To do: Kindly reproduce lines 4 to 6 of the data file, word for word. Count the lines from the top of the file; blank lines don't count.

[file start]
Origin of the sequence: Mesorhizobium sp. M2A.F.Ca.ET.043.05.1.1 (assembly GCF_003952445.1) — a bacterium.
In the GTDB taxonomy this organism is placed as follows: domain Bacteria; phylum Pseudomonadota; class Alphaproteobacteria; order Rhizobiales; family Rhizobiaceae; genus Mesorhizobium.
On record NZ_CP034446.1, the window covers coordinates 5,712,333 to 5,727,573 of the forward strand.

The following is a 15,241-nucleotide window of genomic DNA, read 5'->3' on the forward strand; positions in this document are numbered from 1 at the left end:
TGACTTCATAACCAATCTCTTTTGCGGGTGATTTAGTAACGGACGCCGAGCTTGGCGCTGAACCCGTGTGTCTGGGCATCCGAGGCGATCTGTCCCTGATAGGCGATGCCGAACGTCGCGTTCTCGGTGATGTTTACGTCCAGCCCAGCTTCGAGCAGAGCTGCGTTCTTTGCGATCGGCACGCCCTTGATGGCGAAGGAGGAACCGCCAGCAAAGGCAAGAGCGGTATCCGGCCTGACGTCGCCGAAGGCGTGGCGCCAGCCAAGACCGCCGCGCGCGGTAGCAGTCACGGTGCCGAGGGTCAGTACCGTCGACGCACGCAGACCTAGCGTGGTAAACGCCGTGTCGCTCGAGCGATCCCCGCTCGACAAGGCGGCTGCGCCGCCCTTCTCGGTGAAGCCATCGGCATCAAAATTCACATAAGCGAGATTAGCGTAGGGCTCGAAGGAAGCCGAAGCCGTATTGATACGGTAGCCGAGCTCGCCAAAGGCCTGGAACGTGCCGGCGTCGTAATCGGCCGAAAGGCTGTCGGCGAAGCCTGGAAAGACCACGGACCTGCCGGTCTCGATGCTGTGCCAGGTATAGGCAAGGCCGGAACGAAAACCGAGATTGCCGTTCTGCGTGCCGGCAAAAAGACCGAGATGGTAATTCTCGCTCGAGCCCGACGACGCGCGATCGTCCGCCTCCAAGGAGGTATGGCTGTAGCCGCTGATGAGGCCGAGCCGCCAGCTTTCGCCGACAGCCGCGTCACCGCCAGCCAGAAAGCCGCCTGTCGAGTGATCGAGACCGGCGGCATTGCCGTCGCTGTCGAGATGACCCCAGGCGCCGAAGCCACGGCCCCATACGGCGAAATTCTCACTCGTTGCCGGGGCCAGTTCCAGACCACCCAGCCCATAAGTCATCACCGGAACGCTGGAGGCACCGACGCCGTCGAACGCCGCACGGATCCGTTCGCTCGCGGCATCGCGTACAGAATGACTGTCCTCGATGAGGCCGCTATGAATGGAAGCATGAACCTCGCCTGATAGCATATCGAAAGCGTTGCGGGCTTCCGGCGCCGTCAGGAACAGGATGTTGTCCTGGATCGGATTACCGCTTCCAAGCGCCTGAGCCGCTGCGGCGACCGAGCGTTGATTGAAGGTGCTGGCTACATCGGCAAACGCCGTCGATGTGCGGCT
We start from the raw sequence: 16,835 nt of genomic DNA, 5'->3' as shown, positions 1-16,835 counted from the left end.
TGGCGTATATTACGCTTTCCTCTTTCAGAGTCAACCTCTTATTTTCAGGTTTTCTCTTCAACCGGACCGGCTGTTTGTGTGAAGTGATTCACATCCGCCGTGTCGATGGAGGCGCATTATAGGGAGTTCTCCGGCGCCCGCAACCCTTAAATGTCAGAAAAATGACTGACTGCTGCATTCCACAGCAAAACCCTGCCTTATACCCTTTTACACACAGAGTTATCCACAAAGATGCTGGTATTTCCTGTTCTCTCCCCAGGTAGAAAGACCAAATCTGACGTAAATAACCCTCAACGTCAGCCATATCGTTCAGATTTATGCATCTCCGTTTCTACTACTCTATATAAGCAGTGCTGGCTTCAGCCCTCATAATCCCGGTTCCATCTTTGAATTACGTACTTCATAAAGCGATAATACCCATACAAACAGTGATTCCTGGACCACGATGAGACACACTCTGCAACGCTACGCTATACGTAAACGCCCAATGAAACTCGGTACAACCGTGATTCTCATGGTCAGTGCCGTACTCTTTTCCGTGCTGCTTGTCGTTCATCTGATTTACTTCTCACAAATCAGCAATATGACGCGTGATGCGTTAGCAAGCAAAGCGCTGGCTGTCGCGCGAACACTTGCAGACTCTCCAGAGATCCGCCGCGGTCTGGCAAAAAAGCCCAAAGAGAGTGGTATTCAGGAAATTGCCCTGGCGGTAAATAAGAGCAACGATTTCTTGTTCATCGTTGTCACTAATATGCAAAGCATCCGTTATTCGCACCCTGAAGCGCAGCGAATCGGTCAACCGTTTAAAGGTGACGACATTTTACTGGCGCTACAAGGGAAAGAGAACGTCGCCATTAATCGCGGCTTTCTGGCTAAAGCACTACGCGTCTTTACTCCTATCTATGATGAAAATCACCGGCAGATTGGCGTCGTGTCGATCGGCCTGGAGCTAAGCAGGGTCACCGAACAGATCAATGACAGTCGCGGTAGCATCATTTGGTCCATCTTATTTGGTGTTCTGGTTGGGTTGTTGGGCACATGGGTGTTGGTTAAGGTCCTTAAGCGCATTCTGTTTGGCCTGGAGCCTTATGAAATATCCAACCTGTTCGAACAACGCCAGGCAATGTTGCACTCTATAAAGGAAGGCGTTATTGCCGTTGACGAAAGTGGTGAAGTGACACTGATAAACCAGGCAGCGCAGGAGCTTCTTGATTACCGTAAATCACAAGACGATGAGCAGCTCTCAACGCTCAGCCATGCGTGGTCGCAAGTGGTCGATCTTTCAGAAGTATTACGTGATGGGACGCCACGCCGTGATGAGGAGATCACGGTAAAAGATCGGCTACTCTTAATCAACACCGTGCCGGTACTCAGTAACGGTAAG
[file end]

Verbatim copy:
The following is a 15,241-nucleotide window of genomic DNA, read 5'->3' on the forward strand; positions in this document are numbered from 1 at the left end:
TGACTTCATAACCAATCTCTTTTGCGGGTGATTTAGTAACGGACGCCGAGCTTGGCGCTGAACCCGTGTGTCTGGGCATCCGAGGCGATCTGTCCCTGATAGGCGATGCCGAACGTCGCGTTCTCGGTGATGTTTACGTCCAGCCCAGCTTCGAGCAGAGCTGCGTTCTTTGCGATCGGCACGCCCTTGATGGCGAAGGAGGAACCGCCAGCAAAGGCAAGAGCGGTATCCGGCCTGACGTCGCCGAAGGCGTGGCGCCAGCCAAGACCGCCGCGCGCGGTAGCAGTCACGGTGCCGAGGGTCAGTACCGTCGACGCACGCAGACCTAGCGTGGTAAACGCCGTGTCGCTCGAGCGATCCCCGCTCGACAAGGCGGCTGCGCCGCCCTTCTCGGTGAAGCCATCGGCATCAAAATTCACATAAGCGAGATTAGCGTAGGGCTCGAAGGAAGCCGAAGCCGTATTGATACGGTAGCCGAGCTCGCCAAAGGCCTGGAACGTGCCGGCGTCGTAATCGGCCGAAAGGCTGTCGGCGAAGCCTGGAAAGACCACGGACCTGCCGGTCTCGATGCTGTGCCAGGTATAGGCAAGGCCGGAACGAAAACCGAGATTGCCGTTCTGCGTGCCGGCAAAAAGACCGAGATGGTAATTCTCGCTCGAGCCCGACGACGCGCGATCGTCCGCCTCCAAGGAGGTATGGCTGTAGCCGCTGATGAGGCCGAGCCGCCAGCTTTCGCCGACAGCCGCGTCACCGCCAGCCAGAAAGCCGCCTGTCGAGTGATCGAGACCGGCGGCATTGCCGTCGCTGTCGAGATGACCCCAGGCGCCGAAGCCACGGCCCCATACGGCGAAATTCTCACTCGTTGCCGGGGCCAGTTCCAGACCACCCAGCCCATAAGTCATCACCGGAACGCTGGAGGCACCGACGCCGTCGAACGCCGCACGGATCCGTTCGCTCGCGGCATCGCGTACAGAATGACTGTCCTCGATGAGGCCGCTATGAATGGAAGCATGAACCTCGCCTGATAGCATATCGAAAGCGTTGCGGGCTTCCGGCGCCGTCAGGAACAGGATGTTGTCCTGGATCGGATTACCGCTTCCAAGCGCCTGAGCCGCTGCGGCGACCGAGCGTTGATTGAAGGTGCTGGCTACATCGGCAAACGCCGTCGATGTGCGGCT
We start from the raw sequence: 16,835 nt of genomic DNA, 5'->3' as shown, positions 1-16,835 counted from the left end.